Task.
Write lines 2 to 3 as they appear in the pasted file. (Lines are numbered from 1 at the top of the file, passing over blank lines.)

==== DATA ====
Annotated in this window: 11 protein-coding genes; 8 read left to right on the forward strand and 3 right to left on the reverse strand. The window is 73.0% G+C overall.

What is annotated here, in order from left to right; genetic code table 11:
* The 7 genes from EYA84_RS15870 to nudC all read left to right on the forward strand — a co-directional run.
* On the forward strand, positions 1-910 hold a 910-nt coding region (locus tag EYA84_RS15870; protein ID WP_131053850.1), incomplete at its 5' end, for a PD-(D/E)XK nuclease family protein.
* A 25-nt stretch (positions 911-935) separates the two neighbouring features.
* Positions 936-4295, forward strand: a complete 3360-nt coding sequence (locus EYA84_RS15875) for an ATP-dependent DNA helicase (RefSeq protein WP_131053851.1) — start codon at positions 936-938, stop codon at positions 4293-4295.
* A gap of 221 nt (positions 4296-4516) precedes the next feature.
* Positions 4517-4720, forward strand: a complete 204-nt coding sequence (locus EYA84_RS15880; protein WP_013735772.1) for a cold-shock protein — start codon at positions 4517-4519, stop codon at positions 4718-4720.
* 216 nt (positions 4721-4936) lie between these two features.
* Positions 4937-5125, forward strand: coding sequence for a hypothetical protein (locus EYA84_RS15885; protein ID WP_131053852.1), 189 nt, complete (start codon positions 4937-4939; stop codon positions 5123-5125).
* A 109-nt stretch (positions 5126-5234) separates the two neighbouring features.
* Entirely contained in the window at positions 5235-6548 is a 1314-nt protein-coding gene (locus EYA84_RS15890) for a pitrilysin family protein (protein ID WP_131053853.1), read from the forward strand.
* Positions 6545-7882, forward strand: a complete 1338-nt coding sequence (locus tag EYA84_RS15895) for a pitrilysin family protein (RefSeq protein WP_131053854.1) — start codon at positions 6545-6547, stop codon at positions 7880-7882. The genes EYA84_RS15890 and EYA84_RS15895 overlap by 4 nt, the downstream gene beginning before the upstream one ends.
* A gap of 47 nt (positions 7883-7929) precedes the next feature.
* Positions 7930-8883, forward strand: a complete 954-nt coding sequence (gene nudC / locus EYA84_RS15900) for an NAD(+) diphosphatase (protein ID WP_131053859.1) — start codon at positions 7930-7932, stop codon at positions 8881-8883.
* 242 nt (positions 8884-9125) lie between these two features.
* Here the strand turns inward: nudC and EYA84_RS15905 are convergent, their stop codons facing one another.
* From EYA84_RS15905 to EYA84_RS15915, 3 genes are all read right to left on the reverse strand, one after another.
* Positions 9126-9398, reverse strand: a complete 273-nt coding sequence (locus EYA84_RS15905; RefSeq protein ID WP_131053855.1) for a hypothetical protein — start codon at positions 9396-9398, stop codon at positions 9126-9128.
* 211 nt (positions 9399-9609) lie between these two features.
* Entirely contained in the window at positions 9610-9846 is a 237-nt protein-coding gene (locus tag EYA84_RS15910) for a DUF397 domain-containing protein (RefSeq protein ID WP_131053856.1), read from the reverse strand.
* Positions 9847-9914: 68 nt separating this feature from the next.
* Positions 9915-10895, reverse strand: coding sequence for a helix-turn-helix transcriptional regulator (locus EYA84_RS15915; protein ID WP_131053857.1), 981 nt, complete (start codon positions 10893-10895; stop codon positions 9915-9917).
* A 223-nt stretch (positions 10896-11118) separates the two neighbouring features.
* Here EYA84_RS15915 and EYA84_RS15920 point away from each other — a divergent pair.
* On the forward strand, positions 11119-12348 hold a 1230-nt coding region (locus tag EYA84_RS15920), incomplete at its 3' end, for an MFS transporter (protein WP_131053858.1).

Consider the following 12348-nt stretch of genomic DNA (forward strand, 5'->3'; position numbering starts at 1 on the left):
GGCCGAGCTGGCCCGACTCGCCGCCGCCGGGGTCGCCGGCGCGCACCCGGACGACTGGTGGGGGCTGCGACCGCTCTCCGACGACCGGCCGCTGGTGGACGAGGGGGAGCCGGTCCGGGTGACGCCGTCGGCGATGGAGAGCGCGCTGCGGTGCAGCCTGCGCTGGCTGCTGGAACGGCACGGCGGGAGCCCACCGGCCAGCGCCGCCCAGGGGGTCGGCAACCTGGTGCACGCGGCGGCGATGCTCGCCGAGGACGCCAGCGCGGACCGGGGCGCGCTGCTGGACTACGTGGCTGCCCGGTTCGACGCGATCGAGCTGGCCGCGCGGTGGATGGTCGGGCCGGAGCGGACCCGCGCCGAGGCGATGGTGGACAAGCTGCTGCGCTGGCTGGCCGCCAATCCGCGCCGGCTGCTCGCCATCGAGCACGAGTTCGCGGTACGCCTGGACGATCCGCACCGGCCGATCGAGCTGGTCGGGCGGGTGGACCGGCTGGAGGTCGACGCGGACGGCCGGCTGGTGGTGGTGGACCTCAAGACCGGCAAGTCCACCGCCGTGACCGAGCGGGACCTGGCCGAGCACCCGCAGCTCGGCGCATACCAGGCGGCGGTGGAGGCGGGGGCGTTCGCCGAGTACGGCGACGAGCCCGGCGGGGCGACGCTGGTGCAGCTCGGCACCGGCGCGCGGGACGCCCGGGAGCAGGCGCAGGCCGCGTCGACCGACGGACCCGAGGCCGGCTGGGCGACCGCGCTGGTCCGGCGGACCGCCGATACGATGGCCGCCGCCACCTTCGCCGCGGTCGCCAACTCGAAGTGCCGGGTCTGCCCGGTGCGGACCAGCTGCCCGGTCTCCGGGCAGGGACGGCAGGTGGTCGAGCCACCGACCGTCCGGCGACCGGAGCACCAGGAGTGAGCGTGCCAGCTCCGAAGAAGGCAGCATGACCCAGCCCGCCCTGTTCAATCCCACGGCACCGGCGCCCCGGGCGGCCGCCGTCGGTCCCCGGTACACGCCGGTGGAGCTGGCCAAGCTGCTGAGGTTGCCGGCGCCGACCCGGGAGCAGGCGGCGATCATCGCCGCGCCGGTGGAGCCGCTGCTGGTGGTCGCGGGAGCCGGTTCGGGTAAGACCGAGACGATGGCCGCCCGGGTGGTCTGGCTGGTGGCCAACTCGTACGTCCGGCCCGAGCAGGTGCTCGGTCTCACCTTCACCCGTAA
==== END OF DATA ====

What is annotated here, in order from left to right; genetic code table 11:
* The 7 genes from EYA84_RS15870 to nudC all read left to right on the forward strand — a co-directional run.